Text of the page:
Penn researchers have recently found that when new safety data emerges regarding cancer therapy, oncologists are very quick to incorporate new guidelines into their practice. This new study from the Abramson Cancer Center at the University of Pennsylvania found that in the six months after the U.S. Food and Drug Administration (FDA) restricted two immunotherapies, usage dropped by roughly 50% in oncologists. The results of this study were published on September 24 in JAMA.
With the FDA’s accelerated approval (AA) program now in place, new treatments and guidelines are emerging rapidly. This research from Penn provides evidence that oncologists are both receptive of this new information and prompt in their implementation of such knowledge.
There are mixed opinions regarding the FDA’s AA program, with some feeling that it brings beneficial treatments to the patient faster and others criticizing it for prematurely bringing drugs to the market. These critics argue that new therapies can skip the phase III clinical trial phase, which is a key step in drug development research. With these conflicting views of the FDA’s new fast-track program, these Penn researchers aimed to evaluate how oncologists are adapting to this accelerated pace in their specialty.
“We felt it was important to evaluate what the data says about this program, and our findings show oncologists are quick to respond to emerging safety data for drugs approved through this process,” said senior author Ronac Mamtani, MD, MSCE, an assistant professor of Hematology-Oncology in the Perelman School of Medicine at the University of Pennsylvania.
Background of the Penn Study
This work analyzed the usage rates of two different immunotherapies that are approved for use in bladder cancer patients who do not qualify for the standard cisplatin-based treatment. These drugs, the PD-1 inhibitor pembrolizumab and the PD-L1 inhibitor atezolizumab, have been approved by the FDA since 2017 based on phase II clinical trials. With data from current phase III trials showing decreased patient survival on these drugs when compared to those on the standard cisplatin therapy, the FDA restricted the label indications of these drugs in June of 2018.
It was unique that the FDA had restricted these drugs’ indications after approving them through the AA program, therefore Mamtani and colleagues performed this data review to see how quickly this label-restriction would be implemented in the clinical setting.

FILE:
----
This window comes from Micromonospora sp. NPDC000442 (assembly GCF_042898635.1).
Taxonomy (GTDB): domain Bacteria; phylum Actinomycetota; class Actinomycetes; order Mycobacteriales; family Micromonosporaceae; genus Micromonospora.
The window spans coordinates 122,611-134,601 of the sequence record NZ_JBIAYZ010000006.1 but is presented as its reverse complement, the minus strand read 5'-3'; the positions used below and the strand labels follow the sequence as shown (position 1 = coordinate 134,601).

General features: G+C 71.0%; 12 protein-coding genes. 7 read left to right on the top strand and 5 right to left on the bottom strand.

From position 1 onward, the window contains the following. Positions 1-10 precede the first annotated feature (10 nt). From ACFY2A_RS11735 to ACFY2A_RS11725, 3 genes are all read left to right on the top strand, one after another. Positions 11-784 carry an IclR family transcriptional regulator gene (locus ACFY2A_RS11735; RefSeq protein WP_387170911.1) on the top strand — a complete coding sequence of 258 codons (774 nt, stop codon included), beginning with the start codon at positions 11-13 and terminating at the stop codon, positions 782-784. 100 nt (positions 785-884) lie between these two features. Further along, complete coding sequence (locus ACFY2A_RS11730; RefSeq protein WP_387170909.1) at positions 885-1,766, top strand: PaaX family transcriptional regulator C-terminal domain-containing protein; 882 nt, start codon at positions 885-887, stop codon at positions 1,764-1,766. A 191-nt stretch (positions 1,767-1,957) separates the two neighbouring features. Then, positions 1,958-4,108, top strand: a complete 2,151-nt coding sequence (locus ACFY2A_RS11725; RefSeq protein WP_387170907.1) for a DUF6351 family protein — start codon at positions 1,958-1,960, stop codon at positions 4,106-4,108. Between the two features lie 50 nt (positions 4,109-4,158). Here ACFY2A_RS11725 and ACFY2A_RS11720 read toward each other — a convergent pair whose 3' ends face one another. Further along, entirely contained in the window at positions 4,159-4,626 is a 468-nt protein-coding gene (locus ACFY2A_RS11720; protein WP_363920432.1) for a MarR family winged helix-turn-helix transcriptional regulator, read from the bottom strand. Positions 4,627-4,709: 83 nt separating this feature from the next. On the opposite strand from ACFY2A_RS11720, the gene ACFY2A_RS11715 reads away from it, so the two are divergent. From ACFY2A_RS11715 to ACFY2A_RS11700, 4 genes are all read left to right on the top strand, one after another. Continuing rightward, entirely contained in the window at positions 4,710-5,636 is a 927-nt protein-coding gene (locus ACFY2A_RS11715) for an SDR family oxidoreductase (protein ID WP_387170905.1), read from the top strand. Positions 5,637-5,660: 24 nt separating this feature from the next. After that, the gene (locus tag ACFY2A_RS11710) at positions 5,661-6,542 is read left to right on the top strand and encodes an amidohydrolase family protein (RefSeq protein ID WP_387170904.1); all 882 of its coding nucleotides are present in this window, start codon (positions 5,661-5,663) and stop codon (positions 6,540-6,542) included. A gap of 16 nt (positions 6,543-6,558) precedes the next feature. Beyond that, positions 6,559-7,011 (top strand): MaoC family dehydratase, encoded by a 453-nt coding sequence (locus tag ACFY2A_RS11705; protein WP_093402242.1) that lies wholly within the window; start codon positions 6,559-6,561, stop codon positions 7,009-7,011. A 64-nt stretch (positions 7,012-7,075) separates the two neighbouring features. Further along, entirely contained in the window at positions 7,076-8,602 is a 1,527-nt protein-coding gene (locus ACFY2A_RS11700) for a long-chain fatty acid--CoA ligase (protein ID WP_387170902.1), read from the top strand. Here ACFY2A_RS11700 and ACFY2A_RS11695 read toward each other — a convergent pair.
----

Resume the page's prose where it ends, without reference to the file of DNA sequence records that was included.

Using records from over 280 U.S. oncology clinics in the Flatiron Health Database, the researchers examined the treatments of 1,965 advanced bladder cancer patients. Between May 2018 and January 2019, the rate of immunotherapy usage in these patients decreased from 51.9% to 30.3% per 100 patients, and the rate of chemotherapy usage increased from 37% to 60.6% per 100 patients. PD-L1 testing rates also increased from 9.3% to 21.2% per 100 patients.
“Given the rapid expansion of approvals for immunotherapies, understanding how oncologists react to post-approval safety concerns is crucial, and our study suggests uptake of these changing recommendations can occur very quickly,” said lead author Ravi B. Parikh, MD, MPP, an instructor in Medical Ethics and Health Policy at the University of Pennsylvania.
Although this work advocates for the oncologists’ ability to adapt in a rapidly changing specialty, the Penn researchers warn that other factors could be underlying these observed trends. They conclude that further research is warranted to analyze how these label changes affect patient care.
Further contributions to this publication came from co-lead author Blythe Adamson, PhD, a senior qualitative scientist at Flatiron Health, and co-senior author Aaron Cohen, MD, MSCE, associate medical director of Flatiron Health.